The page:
Jolly Badfellow's Sound Is "Dirty, Dirty, Dirty, Dirty, DIRTY Pop Punk" | County Grind | South Florida | Broward Palm Beach New Times | The Leading Independent News Source in Broward-Palm Beach, Florida

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Jolly Badfellow's Sound Is "Dirty, Dirty, Dirty, Dirty, DIRTY Pop Punk"

"From the heart, we're punk rock. Some, though, would call us a type of dirty, dirty, dirty, dirty, DIRTY pop punk band," explains Fort Lauderdale band Jolly Badfellow's bassist Shaun Meyer. "But when we say pop punk, we mean the good stuff, like old-school Green Day -- meaning as far back as when they played shows with Operation Ivy -- Teenage Bottle Rocket, and such."

The act is influenced by, Meyer notes, "good ol' fashion punk rock 'n roll," along with "skating, drinking, having a good, and lousy time, with friends, girls, cops, or junkies. Their Facebook site claims Jolly Badfellow "makes Ted Nugent sound like Ted Nugent." Meyer clarifies that this is not really the case. "We don't really have a love for Ted Nugent, I just came up with that on the spot because I was drunk and thought it was funny."

Their newest LP, AbortionLand! was released last November, and can be purchased at any of their shows. If you're wondering how the album got its title, Meyer tells the dark story behind it. "We named it that because the title song 'AbortionLand' was written a few years ago about a buddy of mine," explains Meyer. "His older brother got his girlfriend pregnant so they drove up to Orlando for the weekend, took a bunch of pills, and went to Islands of Adventure to try and get a still-birth. That didn't work so they just got an abortion instead."

The way the band got their name, however, is a less morbid, but still dark story. It was taken from a 1964 horror film, A Jolly Badfellow, about an English professor inventing a deadly gas to kill off useless people, but causing them to laugh in hysterics first.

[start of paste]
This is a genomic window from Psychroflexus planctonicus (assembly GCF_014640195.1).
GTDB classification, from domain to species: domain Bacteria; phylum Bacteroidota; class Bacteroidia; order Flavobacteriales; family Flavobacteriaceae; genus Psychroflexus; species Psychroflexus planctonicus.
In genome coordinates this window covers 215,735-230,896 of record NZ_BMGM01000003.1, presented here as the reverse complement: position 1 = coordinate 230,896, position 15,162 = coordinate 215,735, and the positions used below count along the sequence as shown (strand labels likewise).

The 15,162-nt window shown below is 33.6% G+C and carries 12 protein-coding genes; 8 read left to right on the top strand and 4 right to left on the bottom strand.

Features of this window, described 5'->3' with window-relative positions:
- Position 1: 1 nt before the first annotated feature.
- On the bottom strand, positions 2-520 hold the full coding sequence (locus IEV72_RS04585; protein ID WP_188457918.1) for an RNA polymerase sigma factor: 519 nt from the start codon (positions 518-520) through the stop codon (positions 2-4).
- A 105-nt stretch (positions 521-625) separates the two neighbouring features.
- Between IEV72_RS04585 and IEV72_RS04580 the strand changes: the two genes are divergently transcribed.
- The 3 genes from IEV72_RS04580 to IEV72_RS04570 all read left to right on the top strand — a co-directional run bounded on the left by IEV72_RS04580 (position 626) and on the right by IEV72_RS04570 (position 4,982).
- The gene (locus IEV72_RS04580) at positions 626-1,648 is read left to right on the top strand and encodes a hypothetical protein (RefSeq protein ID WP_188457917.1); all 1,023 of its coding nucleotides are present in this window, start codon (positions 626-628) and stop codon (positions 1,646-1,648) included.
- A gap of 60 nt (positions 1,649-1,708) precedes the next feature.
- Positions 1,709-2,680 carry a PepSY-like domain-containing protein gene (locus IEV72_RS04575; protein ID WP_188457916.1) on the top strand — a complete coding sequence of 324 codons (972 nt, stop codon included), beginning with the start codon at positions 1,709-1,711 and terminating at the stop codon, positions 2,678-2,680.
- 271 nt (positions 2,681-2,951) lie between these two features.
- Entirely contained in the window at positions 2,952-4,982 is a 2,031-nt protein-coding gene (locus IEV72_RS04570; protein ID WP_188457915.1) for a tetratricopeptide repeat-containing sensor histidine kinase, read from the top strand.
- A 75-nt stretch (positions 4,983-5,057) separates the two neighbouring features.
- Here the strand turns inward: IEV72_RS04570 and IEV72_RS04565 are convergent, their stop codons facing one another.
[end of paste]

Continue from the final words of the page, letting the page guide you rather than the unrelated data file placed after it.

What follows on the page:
On the subject of mainstream punk, Meyer says, "Real punk never got played on the radio, or maybe 5 percent. Does any one even listen to the radio anymore?"

Green Day certainly got a lot of radio play, so what is "real punk" to Meyer? "It's hard to say what 'real' punk is, especially since none of us were around when 'real' punk began back in the '70s. Some people say that Green Day isn't punk because of their mainstream success and that half of their songs are about love, but look at the songs written by the Buzzcocks and early Ramones. Others say that Motorhead is a metal band, but Lemmy has even said he identifies more with punk rockers more than he does with metal heads.

"In all honesty, I believe the definition of punk rock should be left open and ambiguous, if you want to classify it, go ahead and create something of your own. In a nutshell, punk is a catch 22."

Jolly Badfellow. 10 p.m., Friday, June 21, at Poorhouse, 110 SW 3rd Ave, Fort Lauderdale. Listen to Jolly Badfellow here.

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Natalya Jones

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